Saturday, August 2, 2014

Short Story: Tutankhamun’s Family


Tutankhamun is the iconic ancient Egyptian pharaoh who has perplexed Egyptologists and scientists since the discovery of his tomb in November 1922 in the Valley of the Kings on Luxor’s west bank. Despite his short reign and enigmatic death, Tutankhamun’s tomb held a treasured funerary collection in gold and precious stones.

In 1333 BC Tutankhamun ascended the throne at the age of nine years old after the death of his father, the monotheistic king Akhenaten. Tutankhamun’s advisers restored the traditional Egyptian religion of Amun, abandoned by his father.

In November 1922, the mysterious story of a golden king began as British archaeologist Howard Carter stumbled upon his intact tomb in the Valley of the Kings’ necropolis on Luxor’s west bank.

The glitter of Tutankhamun’s treasured funerary collection captured the fascination of the world and still continues to puzzle Egyptologists and scientists. Many ambiguous stories surround the boy king’s life and death and the members of his family.

Who are his mother and father, grandmother and grandfather?

Using modern technology and DNA analyses on Tutankhamun’s mummy and 11 other royal mummies the mystery surrounding the family members of the golden king was solved.

Studies reveal that the mummy from tomb KV 55 in the Valley of the Kings, which archaeologists believed to be of king Semenka Re, who died at the age of 25, belongs to the monotheistic king Akhenaten, who died aged between 45 and 55.

DNA tests show that Akhenaten is Tutankhamun’s father, not his brother as some have claimed. Archaeological evidence has also supported such a result.

A limestone block found in the Al-Ashmounein site in Al-Menia, pieced together by Zahi Hawass, the former minister of antiquities, confirmed this conclusion.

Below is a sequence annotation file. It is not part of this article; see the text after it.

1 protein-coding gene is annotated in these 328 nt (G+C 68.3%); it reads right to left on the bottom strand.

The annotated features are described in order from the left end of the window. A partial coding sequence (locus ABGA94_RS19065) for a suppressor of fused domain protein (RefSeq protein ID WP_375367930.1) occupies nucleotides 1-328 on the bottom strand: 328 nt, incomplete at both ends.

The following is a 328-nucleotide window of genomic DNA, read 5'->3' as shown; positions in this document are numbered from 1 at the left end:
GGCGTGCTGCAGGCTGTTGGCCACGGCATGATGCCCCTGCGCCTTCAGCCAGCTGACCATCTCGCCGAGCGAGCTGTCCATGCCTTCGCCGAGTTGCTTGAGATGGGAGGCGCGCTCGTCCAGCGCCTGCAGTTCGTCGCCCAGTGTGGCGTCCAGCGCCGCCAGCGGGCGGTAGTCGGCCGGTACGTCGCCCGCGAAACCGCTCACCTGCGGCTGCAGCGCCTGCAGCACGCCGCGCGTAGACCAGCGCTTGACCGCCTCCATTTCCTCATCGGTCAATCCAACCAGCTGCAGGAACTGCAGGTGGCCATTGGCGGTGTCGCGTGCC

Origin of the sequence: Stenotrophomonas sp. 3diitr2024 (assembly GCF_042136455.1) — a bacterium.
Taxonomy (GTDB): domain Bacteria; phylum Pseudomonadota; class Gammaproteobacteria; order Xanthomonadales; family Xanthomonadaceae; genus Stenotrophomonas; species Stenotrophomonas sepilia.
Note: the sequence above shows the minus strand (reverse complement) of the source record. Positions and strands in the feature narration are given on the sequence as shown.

The block shows Tutankhamun and his wife, Ankhesenamun, seated together. The text identifies Tutankhamun as the “king’s son of his body, Tutankhaten” and his wife as the “king’s daughter of his body, Ankhesenaten”. The only king to whom the text could refer to as the father of both children is Akhenaten.

Kiya
Until recently, nobody knew who was the real mother of Tutankhamun. Was she the principal queen Nefertiti or another wife, Kiya?

The identification of Tutankhamun’s mother was surrounded with uncertainty as her mummy has never been found and the complete destruction of Akhenaten’s new capital, Amarna. had hidden any evidence or clue to solve the mystery.

But DNA tests carried out on several royal mummies of the Amarna period and the 18th Dynasty identified the mummy of Kiya. It was found in tomb KV 35 in the Valley of the Kings and was known as the “younger lady”. It also revealed that Kiya was Akhenaten’s sister and not a foreign princess, as had previously been believed.

King Tut mother’s tomb was believed to have been in the Valley of the Kings beside the tomb of her son Tutankhamun. However, no mummy was actually located there. It was finally found and identified beside the mummy of her mother Queen Tiye in KV 35, known as the “elder lady with hair”.

Kiya’s tomb KV 36 remains shrouded with mystery due to the absence of an actual body. The tomb was filled with coffins and storage jars, but many of the coffins yielded nothing except the sixth one, which contained six pillows.

These pillows remain a mystery as well. It is thought they were important items belonging to the queen and could have been used as bedding while her body went through the mummification process.

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